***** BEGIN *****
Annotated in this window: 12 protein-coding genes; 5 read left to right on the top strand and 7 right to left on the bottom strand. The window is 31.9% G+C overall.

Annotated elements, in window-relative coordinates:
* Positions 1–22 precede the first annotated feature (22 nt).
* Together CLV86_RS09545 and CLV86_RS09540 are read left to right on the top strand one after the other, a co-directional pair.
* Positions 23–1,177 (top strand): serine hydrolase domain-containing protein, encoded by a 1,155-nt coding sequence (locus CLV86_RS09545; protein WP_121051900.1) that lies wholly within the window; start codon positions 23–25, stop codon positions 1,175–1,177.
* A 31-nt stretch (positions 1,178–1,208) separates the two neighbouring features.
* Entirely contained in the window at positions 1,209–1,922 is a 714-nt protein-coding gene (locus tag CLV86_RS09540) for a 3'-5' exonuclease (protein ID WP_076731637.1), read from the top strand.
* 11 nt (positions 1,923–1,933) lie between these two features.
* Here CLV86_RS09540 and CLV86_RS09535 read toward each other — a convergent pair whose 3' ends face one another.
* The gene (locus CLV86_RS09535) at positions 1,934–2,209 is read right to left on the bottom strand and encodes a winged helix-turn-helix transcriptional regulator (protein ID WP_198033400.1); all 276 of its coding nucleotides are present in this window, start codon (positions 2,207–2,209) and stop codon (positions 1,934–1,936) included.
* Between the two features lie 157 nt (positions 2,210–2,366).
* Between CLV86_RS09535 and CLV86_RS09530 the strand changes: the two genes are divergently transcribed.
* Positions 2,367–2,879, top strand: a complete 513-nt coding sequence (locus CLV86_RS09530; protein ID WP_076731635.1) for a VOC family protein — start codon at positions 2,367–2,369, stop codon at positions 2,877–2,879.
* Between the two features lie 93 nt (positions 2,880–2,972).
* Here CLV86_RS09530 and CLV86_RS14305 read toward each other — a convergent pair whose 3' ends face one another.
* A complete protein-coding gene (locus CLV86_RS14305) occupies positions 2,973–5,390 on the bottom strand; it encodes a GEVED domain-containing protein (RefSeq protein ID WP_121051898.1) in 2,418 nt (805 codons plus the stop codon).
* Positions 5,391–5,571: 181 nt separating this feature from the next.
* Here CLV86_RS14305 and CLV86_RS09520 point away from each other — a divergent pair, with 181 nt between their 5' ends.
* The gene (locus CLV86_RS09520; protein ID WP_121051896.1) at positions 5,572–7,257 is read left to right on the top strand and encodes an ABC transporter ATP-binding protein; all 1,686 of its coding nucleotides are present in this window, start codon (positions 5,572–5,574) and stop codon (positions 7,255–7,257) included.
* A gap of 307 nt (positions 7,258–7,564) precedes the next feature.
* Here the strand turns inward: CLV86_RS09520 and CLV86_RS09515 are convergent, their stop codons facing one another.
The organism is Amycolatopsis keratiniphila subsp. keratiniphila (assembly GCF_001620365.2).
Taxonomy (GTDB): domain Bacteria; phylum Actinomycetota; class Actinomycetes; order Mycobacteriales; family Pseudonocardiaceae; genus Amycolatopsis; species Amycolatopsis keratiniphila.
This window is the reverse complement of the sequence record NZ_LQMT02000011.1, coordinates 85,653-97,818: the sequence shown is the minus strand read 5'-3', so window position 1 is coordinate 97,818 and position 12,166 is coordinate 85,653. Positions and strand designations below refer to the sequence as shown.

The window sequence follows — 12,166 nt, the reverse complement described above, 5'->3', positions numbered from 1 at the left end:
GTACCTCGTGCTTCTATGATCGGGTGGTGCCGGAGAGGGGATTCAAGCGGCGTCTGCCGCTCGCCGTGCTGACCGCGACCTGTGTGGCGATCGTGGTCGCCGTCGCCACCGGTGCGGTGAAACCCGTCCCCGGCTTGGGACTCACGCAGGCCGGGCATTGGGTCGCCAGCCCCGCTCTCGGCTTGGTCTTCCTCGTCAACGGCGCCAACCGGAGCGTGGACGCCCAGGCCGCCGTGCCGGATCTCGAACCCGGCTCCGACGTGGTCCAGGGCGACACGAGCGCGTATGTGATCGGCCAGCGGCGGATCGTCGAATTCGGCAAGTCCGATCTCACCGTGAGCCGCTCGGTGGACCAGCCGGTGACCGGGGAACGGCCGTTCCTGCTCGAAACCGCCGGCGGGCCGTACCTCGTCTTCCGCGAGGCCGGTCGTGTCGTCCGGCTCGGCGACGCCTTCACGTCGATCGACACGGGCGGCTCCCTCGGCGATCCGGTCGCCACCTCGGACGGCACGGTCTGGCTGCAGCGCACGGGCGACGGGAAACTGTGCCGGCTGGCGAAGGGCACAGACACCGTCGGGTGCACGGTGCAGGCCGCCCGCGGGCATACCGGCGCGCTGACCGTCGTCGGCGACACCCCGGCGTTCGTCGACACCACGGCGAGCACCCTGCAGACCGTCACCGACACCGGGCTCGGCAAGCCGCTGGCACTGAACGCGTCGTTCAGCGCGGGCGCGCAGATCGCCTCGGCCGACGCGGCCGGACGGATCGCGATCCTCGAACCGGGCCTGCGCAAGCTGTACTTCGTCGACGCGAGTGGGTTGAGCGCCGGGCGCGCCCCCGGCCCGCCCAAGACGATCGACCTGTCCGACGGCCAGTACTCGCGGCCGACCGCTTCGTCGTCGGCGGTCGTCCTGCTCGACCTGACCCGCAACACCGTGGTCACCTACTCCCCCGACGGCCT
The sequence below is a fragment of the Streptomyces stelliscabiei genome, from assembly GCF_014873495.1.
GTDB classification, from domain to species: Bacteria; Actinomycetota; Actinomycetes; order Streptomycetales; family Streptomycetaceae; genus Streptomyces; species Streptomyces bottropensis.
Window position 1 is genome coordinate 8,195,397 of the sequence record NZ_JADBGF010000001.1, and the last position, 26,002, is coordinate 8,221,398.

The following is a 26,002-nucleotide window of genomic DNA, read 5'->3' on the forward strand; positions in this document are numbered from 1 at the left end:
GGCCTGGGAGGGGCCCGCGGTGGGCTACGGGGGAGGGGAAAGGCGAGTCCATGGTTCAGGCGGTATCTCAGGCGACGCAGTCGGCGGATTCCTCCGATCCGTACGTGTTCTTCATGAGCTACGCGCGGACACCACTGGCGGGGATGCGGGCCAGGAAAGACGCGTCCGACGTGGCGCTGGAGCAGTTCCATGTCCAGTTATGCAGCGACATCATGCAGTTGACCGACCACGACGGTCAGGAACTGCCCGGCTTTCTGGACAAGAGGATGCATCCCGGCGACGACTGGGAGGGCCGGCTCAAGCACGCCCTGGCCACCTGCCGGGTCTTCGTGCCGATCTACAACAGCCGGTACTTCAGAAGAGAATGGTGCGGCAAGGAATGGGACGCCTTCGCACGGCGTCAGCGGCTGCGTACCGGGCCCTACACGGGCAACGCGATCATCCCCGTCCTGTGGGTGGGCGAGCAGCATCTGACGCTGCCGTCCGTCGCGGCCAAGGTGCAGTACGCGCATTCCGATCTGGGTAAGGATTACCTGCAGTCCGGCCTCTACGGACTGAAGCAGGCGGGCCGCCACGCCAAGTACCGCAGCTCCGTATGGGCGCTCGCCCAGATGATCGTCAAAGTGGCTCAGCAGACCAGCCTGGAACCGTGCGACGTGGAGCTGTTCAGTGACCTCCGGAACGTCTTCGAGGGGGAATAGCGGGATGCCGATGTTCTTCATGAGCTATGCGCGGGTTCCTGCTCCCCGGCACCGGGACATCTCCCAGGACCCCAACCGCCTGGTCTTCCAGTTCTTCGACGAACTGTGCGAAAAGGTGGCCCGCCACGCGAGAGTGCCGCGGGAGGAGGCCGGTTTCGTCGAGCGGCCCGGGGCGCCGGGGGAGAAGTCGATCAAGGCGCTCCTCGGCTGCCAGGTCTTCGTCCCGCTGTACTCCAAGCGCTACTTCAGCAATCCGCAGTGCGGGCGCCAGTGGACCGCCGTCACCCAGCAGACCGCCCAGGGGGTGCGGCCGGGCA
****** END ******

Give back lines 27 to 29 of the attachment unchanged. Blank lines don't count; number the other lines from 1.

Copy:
The sequence below is a fragment of the Streptomyces stelliscabiei genome, from assembly GCF_014873495.1.
GTDB classification, from domain to species: Bacteria; Actinomycetota; Actinomycetes; order Streptomycetales; family Streptomycetaceae; genus Streptomyces; species Streptomyces bottropensis.
Window position 1 is genome coordinate 8,195,397 of the sequence record NZ_JADBGF010000001.1, and the last position, 26,002, is coordinate 8,221,398.